Entrance fees levied on users of protected wild places are effective management tools as they help to reduce damages associated with over-use and help to cover inherent administrative, maintenance, and operational costs. Such fees, however, can create an equity issue if the cost of use becomes prohibitive for certain segments of society making such concerns pertinent in places like Rwanda where National Parks boasting iconic species attract international visitors. A recent case study of Nyungwe National Park, Rwanda that was published in Science Direct and supported by SNAPP Natural Capital Accounting working group found that differences in park uses and preferences between international and national visitors allow for an equitable pricing system that effectively covers park costs.
For example, the study found that international tourists have higher park use compared to national tourists and 'elite' national tourists visit the park more frequently compared to the rest of national tourists. This information can inform park-use pricing schemes that will increase revenue while not impacting who is able to enjoy the park. Visitors, both international and national, also showed a willingness to pay for recreational services fee hikes, which is another element of user differentiation that the Park can capitalize upon.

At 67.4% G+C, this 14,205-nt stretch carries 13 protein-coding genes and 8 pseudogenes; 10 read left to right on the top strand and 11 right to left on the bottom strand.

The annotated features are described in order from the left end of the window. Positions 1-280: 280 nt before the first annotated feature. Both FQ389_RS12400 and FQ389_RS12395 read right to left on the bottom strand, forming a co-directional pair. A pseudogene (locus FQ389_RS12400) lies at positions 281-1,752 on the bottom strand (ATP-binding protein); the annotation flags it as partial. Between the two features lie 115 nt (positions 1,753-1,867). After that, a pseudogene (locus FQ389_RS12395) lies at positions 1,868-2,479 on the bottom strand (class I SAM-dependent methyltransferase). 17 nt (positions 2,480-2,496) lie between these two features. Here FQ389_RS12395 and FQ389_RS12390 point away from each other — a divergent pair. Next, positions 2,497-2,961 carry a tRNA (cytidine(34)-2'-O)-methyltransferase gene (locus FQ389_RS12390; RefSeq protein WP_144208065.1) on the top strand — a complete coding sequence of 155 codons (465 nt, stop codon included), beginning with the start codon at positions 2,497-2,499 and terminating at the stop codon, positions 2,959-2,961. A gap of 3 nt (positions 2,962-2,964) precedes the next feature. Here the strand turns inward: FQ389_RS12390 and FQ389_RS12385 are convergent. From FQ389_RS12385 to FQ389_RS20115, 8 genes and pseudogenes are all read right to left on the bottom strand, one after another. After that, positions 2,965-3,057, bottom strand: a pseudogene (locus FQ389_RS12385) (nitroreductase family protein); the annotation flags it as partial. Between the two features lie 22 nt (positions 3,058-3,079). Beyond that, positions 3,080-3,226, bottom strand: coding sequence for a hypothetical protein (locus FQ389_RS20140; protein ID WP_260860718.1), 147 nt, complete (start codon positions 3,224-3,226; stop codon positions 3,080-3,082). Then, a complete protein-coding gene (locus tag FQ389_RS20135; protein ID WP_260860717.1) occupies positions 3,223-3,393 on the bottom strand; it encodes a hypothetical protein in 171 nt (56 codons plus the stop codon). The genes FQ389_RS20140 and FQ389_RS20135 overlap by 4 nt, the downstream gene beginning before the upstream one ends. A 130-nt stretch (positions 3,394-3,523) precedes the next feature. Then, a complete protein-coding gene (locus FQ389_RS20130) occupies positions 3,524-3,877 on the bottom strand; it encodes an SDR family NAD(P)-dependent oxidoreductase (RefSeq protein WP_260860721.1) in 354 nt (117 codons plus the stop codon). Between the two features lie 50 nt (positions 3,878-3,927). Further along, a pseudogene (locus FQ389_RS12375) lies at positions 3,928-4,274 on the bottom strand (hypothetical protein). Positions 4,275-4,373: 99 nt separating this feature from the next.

Valuing visitor services and access to protected areas: The case of Nyungwe National Park in Rwanda
Lal, P., Wolde, B., Masozera, M., Burli, P., Alavalapati, J., Ranjan, A., Montambault, J., Banerjee, O., Ochuodho, T., Mugabo, R.
Science Direct, February 2017, doi:10.1016/j.tourman.2017.01.019